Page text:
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Up to a quarter of trees in Vancouver’s Stanley Park could be cut down due to ‘imminent risks’ | Radio-Canada News


Work to cut down about a quarter of the trees in Vancouver’s Stanley Park is facing growing opposition from advocates who say the The map of the city does more harm than good.

The Vancouver Park Board began cutting down about 160,000 trees killed by an ongoing western hemlock looper infestation last summer, and says the plan will help limit “imminent” fires and public safety risks in the four square kilometer park.

Drought and moth infestations have weakened the trees’ root systems and left them dry, making them easier to ignite or tip over onto trails and power lines, according to Joe McLeod, the council’s director of urban forestry. of the park.

Most of the trees cut down are young western hemlocks less than eight inches in diameter, he said, and many other varieties of trees are planted in their place.

“Where there are dead trees, they usually fall over time, leading to a greater likelihood of a spark or something like that causing a fire and a wildfire spreading,” said McLeod on the CBC show. On the coast Monday.

“So in this case, we’re targeting these smaller trees for wildfire risk mitigation purposes, and then we’re also targeting the larger trees for public safety risks.”

WATCH | Trees in Stanley Park are hit hard by drought and moth infestation:

More than a quarter of Stanley Park trees killed by deadly virus, park board says

An outbreak of the western hemlock looper has killed up to 30 percent of Stanley Park’s 600,000 to 700,000 trees, according to the Vancouver Park Board’s urban forestry manager.

Michael Caditz, director of the nonprofit Stanley Park Preservation Society (SPPS), criticizes the plan, saying the vast expanses of cutblocks now visible in the park are an “extreme” response to a fire risk that is overrated.

A petition against the plan organized by the SPPS has collected more than 15,000 signatures since February 8.

“The trees formed a sound barrier and a visual barrier, so the whole experience of being in Stanley Park is disrupted,” Caditz said in an interview Tuesday.

He said he’s spoken to experts who say cutting down trees could actually increase fire risk.

“This is a crisis situation. This is completely an unforced error that the city of Vancouver is making right now and needs to be stopped.”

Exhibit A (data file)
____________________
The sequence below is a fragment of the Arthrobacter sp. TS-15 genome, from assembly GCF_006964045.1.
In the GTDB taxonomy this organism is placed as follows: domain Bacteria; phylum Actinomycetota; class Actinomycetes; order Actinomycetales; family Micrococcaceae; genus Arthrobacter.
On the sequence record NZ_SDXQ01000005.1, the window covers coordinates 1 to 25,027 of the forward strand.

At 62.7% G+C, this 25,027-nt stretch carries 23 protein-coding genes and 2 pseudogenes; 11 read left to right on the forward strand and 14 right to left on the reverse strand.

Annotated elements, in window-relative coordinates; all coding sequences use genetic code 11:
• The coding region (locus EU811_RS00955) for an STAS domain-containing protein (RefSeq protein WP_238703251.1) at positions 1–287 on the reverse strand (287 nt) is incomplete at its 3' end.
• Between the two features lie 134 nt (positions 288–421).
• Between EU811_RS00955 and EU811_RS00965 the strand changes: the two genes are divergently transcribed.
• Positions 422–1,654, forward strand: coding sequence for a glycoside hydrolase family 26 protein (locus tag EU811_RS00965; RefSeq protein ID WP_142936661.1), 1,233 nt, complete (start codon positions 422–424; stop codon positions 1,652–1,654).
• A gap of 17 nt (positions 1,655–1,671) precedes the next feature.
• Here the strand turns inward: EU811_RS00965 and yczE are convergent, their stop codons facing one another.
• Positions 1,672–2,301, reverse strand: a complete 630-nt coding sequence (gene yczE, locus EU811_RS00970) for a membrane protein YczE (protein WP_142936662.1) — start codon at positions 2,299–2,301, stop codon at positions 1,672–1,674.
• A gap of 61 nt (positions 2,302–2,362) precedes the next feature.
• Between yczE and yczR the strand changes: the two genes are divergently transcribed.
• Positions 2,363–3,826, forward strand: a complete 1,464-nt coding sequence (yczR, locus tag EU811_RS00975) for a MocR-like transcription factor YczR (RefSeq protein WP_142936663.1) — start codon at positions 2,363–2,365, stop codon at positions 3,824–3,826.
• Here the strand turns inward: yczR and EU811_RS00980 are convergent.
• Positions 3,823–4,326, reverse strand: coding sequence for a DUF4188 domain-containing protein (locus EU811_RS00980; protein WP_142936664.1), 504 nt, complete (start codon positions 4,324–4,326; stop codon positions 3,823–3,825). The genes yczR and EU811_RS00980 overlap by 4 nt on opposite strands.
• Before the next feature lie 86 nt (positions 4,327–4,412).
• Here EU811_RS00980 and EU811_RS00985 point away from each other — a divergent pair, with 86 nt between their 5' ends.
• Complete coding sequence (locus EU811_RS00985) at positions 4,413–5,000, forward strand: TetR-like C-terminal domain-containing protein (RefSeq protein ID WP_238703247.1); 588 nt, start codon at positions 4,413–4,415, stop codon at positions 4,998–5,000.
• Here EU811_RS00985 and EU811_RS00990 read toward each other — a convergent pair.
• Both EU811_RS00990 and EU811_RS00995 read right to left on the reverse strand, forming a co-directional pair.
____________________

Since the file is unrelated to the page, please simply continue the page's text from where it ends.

Removing dead trees allows the winds to pick up speed and encourage fire growth, he said. It can also increase temperatures in the forest by reducing the tree canopy.

Trees that remain standing can also slow the growth of fires, he said, adding that debris left behind by logging can also fuel fires.

“Another reason is that standing snags (trees) actually slow the progress of fires if they develop because fires get caught in the snags and begin burning vertically rather than quickly spreading horizontally along bare or deforested forest floor,” Caditz said.

British Columbia wildfire officials have warned of the possibility of an early and “very difficult” fire season this year due to prolonged drought conditions, and McLeod says the city is taking its responsibility seriously regarding the health of the park and its visitors.

A cut tree with a forest behind it.
Around 160,000 trees, including the one photographed on December 1, 2023, are expected to be removed. The vast majority, about 140,000, are younger trees less than 20 cm in diameter, according to the Vancouver Park Board. (CBC News)

“When you see these vast expanses of space where the trees were, it’s really shocking,” he said, “and I totally respect and feel the same way. I guess what I want to do understand is that forests are dynamic environments.

“I think in the next few years the park will look vibrant, green and regenerate.”

Caditz says the decision to remove the trees, which was an operational decision made without public consultation or a vote from the park board, lacks transparency and threatens the “intrinsic value of nature in Stanley Park.”

“Now that the weather is getting warmer and Vancouverites are going to come to Stanley Park this spring, I think they’re going to be shocked when they see what’s happening in parts of the park,” he said.


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